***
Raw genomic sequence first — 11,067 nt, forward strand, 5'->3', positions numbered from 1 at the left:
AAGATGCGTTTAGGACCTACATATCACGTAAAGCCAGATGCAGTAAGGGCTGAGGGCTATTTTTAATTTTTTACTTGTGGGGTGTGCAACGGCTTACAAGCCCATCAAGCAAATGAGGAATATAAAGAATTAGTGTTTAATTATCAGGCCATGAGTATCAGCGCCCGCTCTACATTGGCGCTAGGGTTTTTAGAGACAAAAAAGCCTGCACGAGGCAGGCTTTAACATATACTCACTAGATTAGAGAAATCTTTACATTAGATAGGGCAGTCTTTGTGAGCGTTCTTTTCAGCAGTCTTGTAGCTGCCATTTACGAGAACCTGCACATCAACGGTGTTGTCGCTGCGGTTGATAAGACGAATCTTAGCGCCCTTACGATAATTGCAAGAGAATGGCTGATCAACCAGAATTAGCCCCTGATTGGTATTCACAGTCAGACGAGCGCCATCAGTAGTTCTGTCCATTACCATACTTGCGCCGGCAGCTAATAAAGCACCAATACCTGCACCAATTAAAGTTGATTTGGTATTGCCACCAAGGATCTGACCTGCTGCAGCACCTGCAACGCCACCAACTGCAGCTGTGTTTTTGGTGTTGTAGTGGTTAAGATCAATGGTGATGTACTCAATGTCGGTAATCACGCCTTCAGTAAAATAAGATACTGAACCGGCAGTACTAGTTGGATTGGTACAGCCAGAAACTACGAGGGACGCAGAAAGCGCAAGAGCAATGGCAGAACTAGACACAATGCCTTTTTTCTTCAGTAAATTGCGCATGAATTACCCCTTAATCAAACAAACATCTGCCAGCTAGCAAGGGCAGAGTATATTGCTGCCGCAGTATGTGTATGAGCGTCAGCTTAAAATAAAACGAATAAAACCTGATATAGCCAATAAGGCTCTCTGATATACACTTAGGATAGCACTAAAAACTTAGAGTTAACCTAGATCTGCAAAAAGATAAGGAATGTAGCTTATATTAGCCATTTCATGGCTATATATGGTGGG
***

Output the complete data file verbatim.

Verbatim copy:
Raw genomic sequence first — 11,067 nt, forward strand, 5'->3', positions numbered from 1 at the left:
AAGATGCGTTTAGGACCTACATATCACGTAAAGCCAGATGCAGTAAGGGCTGAGGGCTATTTTTAATTTTTTACTTGTGGGGTGTGCAACGGCTTACAAGCCCATCAAGCAAATGAGGAATATAAAGAATTAGTGTTTAATTATCAGGCCATGAGTATCAGCGCCCGCTCTACATTGGCGCTAGGGTTTTTAGAGACAAAAAAGCCTGCACGAGGCAGGCTTTAACATATACTCACTAGATTAGAGAAATCTTTACATTAGATAGGGCAGTCTTTGTGAGCGTTCTTTTCAGCAGTCTTGTAGCTGCCATTTACGAGAACCTGCACATCAACGGTGTTGTCGCTGCGGTTGATAAGACGAATCTTAGCGCCCTTACGATAATTGCAAGAGAATGGCTGATCAACCAGAATTAGCCCCTGATTGGTATTCACAGTCAGACGAGCGCCATCAGTAGTTCTGTCCATTACCATACTTGCGCCGGCAGCTAATAAAGCACCAATACCTGCACCAATTAAAGTTGATTTGGTATTGCCACCAAGGATCTGACCTGCTGCAGCACCTGCAACGCCACCAACTGCAGCTGTGTTTTTGGTGTTGTAGTGGTTAAGATCAATGGTGATGTACTCAATGTCGGTAATCACGCCTTCAGTAAAATAAGATACTGAACCGGCAGTACTAGTTGGATTGGTACAGCCAGAAACTACGAGGGACGCAGAAAGCGCAAGAGCAATGGCAGAACTAGACACAATGCCTTTTTTCTTCAGTAAATTGCGCATGAATTACCCCTTAATCAAACAAACATCTGCCAGCTAGCAAGGGCAGAGTATATTGCTGCCGCAGTATGTGTATGAGCGTCAGCTTAAAATAAAACGAATAAAACCTGATATAGCCAATAAGGCTCTCTGATATACACTTAGGATAGCACTAAAAACTTAGAGTTAACCTAGATCTGCAAAAAGATAAGGAATGTAGCTTATATTAGCCATTTCATGGCTATATATGGTGGG